German Renewables Reach 25 Percent

The numbers of photovoltaic installations are just as astonishing

2 min read
German Renewables Reach 25 Percent

The latest issue of the IEEE Power & Energy magazine (March-April) is devoted to photovoltaics, with substantial articles on the U.S. SunShot vision, integration of solar energy in one important U.S. grid, the solar picture in Germany, development of performance metrics on the basis of a 1 MW Tennessee plant, and the PV outlook in post-Fukushima Japan.

Even to somebody who has been keeping a pretty close eye on Germany, the German numbers astound. According to the article by Jan von Appen et al., total photovoltaic capacity in German is 31 GW, equivalent to 6-10 standard nuclear power plant installations, allowing for solar's intermittency. With much of that capacity concentrated in the relatively sunny South (which by the way is not all that sunny, by some standards), and with many recent installations at the distribution level, the challenges to grid management are formidable, as the authors explain.

Small and medium-size installations of less than 30 kV have dominated Germany's solar expansion in recent years, so that 70 percent to total PV capacity is now connected to the low-voltage grid. "In some low-voltage grids," they say, " the installed PV capacity can even exceed the peak load by a factor of ten."

Renewable energy now meets about a quarter of Germany's average electricity consumption, and at times photovoltaics alone satisfy as much as 40 percent of peak demand.

To be sure, Germans pay a fairly high price for what some might dismiss as a quixotic quest for political correctness in energy generation. German home rates, at 28 euro-cents per kilowatthour in 2012, were almost twice the residential rates in nuclear-rich France, for example.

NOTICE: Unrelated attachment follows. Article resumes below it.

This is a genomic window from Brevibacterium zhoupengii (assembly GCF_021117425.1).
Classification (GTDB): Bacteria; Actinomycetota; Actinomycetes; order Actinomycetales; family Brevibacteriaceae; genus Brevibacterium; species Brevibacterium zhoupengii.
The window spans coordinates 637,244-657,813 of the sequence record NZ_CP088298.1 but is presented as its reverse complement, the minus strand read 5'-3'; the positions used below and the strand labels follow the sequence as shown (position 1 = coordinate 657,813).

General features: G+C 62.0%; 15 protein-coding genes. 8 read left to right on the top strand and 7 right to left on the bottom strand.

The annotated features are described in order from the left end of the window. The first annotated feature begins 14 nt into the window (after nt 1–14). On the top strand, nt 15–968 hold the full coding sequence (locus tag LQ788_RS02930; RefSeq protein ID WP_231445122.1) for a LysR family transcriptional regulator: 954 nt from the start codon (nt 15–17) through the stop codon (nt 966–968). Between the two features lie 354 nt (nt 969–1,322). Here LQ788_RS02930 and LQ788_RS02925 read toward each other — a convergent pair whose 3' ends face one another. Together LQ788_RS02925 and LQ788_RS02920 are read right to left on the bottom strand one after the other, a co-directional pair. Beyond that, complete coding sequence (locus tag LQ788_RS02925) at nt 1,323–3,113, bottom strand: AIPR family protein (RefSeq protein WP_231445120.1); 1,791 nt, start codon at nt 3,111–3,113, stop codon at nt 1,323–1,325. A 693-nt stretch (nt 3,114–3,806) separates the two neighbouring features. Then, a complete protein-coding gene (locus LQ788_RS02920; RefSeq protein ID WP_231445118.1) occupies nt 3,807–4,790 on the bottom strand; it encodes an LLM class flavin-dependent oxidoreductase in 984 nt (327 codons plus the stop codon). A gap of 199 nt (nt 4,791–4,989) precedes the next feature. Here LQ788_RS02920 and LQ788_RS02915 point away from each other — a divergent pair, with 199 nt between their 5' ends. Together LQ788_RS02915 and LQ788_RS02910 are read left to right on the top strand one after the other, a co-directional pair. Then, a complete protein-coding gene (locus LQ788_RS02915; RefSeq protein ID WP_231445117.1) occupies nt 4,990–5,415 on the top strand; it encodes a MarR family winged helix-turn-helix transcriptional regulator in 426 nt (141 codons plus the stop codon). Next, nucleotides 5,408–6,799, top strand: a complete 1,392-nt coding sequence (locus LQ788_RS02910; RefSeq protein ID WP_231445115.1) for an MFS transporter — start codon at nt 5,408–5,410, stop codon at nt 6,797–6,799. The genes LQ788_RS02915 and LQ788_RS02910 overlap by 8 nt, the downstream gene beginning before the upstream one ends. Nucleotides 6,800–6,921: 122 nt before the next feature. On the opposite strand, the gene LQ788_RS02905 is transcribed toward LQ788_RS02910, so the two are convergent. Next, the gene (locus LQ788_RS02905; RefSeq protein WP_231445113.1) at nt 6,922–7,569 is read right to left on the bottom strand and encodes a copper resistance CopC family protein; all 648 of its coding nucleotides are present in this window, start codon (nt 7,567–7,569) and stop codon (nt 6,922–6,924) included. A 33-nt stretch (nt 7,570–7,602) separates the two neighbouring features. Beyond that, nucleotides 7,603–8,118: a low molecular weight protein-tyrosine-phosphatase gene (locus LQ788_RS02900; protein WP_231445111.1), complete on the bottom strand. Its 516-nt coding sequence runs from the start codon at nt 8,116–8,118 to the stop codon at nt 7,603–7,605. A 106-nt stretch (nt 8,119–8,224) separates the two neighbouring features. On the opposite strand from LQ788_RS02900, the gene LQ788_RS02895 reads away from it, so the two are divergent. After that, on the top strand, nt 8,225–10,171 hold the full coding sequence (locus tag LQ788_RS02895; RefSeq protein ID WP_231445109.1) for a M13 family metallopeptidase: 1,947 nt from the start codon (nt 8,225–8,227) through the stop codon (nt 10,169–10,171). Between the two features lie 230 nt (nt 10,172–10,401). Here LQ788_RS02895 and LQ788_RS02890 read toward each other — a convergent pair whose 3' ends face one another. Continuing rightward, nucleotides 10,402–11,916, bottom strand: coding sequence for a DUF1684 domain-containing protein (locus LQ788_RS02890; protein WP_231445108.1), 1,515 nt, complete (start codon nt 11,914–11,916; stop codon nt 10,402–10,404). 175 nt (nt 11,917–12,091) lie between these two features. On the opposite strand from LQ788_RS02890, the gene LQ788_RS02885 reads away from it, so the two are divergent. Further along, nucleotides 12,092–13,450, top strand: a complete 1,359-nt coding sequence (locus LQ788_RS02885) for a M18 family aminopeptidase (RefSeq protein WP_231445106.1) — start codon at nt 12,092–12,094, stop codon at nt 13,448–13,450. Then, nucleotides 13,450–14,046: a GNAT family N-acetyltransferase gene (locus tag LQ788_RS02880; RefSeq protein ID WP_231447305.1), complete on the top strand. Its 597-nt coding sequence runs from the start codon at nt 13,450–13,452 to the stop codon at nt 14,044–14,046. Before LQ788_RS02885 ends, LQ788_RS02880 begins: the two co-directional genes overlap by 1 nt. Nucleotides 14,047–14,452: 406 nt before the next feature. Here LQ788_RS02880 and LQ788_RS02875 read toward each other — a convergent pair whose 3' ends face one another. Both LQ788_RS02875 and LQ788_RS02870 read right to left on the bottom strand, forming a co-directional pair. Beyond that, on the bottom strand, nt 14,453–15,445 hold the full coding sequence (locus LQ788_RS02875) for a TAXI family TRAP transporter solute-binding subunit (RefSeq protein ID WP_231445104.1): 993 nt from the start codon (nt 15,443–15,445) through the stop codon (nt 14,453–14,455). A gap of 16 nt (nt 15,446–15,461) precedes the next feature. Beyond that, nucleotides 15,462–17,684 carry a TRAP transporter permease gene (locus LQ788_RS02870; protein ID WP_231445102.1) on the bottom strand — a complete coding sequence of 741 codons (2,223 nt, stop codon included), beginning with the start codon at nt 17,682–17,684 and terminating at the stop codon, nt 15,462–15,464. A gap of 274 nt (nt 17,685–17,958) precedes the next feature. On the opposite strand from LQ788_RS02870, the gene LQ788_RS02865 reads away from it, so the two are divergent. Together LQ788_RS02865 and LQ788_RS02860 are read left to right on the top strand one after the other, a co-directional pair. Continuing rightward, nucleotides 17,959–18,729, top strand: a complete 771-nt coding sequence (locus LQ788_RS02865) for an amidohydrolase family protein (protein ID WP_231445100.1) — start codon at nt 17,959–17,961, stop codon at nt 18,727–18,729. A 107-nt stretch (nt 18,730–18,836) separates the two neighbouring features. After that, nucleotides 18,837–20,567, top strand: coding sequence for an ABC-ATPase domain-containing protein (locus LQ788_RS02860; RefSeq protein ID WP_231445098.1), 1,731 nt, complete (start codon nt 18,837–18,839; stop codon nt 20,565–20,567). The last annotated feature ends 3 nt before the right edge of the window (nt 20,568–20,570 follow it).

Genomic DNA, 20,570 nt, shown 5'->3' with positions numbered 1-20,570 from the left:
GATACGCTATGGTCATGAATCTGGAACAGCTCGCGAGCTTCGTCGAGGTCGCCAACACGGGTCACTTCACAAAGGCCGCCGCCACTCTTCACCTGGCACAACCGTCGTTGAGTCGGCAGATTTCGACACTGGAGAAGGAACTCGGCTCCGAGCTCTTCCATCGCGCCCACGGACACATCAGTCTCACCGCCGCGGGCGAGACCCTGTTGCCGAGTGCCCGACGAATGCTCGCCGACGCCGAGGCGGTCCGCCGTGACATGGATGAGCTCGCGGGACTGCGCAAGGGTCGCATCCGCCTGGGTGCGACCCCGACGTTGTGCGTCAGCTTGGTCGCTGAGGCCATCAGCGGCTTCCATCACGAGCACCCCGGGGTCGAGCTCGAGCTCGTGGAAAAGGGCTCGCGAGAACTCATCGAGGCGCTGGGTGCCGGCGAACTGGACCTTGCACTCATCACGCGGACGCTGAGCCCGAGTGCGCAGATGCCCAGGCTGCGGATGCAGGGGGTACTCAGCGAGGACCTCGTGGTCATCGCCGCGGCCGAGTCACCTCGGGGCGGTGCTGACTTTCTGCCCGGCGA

Arguably, however, Germans are positioning themselves to do just what President Obama says he'd like to accomplish in the United States--to be a major global player in the technologies of the near future. And this is a game, let it be said, that Germans are extremely good at playing.

It's not just a matter of basic engineering excellence, which everybody knows about. Germans also excel at execution in high tech, as a recent article in the Wall Street Journal pointed out. And it's not just that either. Germans also excel at maintenance and follow-through.

Ride a German high-speed train and you won't be impressed only by the high speed. You'll notice that everything works, from the toilet paper rolls to the door handles. And you'll be struck that everything is clean as a whistle. You won't likely have, sad to say, the same experience on an Amtrak Acela.

The Conversation (0)
This photograph shows a car with the words “We Drive Solar” on the door, connected to a charging station. A windmill can be seen in the background.

The Dutch city of Utrecht is embracing vehicle-to-grid technology, an example of which is shown here—an EV connected to a bidirectional charger. The historic Rijn en Zon windmill provides a fitting background for this scene.

We Drive Solar

Hundreds of charging stations for electric vehicles dot Utrecht’s urban landscape in the Netherlands like little electric mushrooms. Unlike those you may have grown accustomed to seeing, many of these stations don’t just charge electric cars—they can also send power from vehicle batteries to the local utility grid for use by homes and businesses.

Debates over the feasibility and value of such vehicle-to-grid technology go back decades. Those arguments are not yet settled. But big automakers like Volkswagen, Nissan, and Hyundai have moved to produce the kinds of cars that can use such bidirectional chargers—alongside similar vehicle-to-home technology, whereby your car can power your house, say, during a blackout, as promoted by Ford with its new F-150 Lightning. Given the rapid uptake of electric vehicles, many people are thinking hard about how to make the best use of all that rolling battery power.

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